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Calculus: Early Transcendentals

Michael P. Sullivan and Kathleen Miranda
W.H. Freeman
Publication Date: 
Number of Pages: 
[Reviewed by
Charles Ashbacher
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The main features of this calculus book are typical of such books. There are nearly 1,100 pages of content before you reach the first appendix. There are slightly less than 150 pages of appendices and then there is the index. All of this leads to a text that will build muscles while (hopefully) the brain is being filled with calculus. The coverage is the standard set of topics presented in the traditional three semesters of calculus; it begins with a brief review of precalculus and ends with differential equations. A large number of exercises are also included; there are some sections where there are over 10 exercises at the end for every page of new topics. The solutions to the odd-numbered exercises are found in an appendix.

Given all of these standard features, the most obvious questions to answer have to do with how this book is different from other calculus texts. The first is an omission: there is almost no reference to technology, either graphing calculator or symbolic mathematics package. I consider this a positive feature; if a lot of technology were included, the 2,000 page calculus book would become a potential reality. The second is the coloration of the figures; the three colors of red, blue and tan are very effectively used to create the images of the actions such as solids of revolution and other three-dimensional figures.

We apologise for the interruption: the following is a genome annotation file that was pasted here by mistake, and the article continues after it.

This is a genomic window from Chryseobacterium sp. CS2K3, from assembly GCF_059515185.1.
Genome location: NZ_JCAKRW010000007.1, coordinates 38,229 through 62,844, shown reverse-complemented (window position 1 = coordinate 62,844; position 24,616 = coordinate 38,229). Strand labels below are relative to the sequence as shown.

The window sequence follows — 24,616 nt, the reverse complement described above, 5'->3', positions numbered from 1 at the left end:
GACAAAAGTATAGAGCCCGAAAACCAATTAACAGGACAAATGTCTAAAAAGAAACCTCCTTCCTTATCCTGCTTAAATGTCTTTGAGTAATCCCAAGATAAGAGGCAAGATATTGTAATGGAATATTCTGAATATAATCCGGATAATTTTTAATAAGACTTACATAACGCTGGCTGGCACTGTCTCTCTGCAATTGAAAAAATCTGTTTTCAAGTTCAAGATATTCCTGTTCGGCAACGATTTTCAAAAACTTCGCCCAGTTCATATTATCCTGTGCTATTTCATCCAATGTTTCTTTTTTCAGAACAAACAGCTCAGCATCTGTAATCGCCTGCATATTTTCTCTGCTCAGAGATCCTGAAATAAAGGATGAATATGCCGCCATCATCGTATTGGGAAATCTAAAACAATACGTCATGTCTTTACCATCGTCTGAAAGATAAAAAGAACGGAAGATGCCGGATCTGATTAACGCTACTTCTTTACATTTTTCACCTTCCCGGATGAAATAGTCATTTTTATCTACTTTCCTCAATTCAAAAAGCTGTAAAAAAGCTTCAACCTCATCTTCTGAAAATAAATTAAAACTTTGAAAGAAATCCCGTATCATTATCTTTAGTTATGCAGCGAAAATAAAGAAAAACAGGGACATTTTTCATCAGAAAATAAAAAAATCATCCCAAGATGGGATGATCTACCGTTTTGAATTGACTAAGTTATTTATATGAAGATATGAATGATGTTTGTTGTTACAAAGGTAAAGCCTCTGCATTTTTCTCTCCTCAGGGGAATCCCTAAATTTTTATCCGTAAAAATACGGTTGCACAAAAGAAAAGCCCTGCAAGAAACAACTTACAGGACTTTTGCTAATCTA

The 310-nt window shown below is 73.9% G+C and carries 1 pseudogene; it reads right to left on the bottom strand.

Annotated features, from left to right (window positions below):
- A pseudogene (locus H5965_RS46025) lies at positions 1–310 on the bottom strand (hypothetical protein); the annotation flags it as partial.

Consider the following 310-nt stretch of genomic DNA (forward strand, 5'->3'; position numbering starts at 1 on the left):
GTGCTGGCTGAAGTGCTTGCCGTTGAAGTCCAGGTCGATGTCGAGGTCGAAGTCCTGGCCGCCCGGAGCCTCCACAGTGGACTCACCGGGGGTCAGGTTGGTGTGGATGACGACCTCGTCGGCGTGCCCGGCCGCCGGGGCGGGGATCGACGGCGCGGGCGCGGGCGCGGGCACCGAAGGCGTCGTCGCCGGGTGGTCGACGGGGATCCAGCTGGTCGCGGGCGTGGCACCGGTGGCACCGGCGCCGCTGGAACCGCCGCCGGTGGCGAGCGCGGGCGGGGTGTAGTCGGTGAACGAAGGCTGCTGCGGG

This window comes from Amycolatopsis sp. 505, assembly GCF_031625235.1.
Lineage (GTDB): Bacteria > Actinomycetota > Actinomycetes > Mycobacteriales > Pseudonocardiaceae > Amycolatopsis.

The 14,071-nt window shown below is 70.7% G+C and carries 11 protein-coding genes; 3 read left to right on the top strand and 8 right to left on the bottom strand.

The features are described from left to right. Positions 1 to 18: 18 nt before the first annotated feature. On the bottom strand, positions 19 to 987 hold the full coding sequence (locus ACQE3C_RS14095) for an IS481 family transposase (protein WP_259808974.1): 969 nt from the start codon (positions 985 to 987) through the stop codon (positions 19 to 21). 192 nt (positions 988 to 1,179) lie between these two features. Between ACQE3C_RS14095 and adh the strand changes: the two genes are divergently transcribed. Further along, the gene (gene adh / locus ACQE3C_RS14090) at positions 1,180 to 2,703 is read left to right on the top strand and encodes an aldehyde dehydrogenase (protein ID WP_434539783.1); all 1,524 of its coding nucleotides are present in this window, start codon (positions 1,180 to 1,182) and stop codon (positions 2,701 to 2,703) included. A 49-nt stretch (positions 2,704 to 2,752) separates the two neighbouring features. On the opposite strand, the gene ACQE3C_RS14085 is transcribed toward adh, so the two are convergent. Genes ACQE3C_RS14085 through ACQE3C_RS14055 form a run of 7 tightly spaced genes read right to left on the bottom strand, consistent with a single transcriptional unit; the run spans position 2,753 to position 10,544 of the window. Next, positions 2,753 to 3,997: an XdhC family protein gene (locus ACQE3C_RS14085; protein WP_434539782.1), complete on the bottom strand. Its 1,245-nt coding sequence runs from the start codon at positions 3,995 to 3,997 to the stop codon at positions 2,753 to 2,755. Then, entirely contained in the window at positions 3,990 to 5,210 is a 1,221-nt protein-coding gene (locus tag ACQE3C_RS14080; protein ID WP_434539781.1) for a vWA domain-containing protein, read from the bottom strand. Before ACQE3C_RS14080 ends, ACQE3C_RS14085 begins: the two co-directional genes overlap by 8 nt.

Other than these aspects, there is nothing to differentiate this book from other books designed for the three-semesters of calculus market. In many ways I find myself wishing that there would be a moratorium on new calculus books because the field seems to have hit a wall regarding anything new in textbooks. I could have used this book to teach calculus 20 years ago and I could use my book of twenty years ago to teach it now and the outcomes would not be significantly different. 

Charles Ashbacher splits his time between consulting with industry in projects involving math and computers, teaching college classes and co-editing The Journal of Recreational Mathematics. In his spare time, he reads about these things and helps his daughter in her lawn care business.

P. Preparing for Calculus
1. Limits and Continuity
2. The Derivative
3. More about Derivatives
4. Applications of the Derivative
5. The Integral
6. Applications of the Integral
7. Techniques of Integration
8. Infinite Series
9. Parametric Equations; Polar Equations
10. Vectors; Lines, Planes, and Quadric Surfaces in Space
11. Vector Functions
12. Functions of Several Variables
13. Directional Derivatives, Gradients, and Extrema
14. Multiple Integrals
15. Vector Calculus
16. Differential Equations

Appendix A  Precalculus Used in Calculus
Appendix B Theorems, Proofs, and Definitions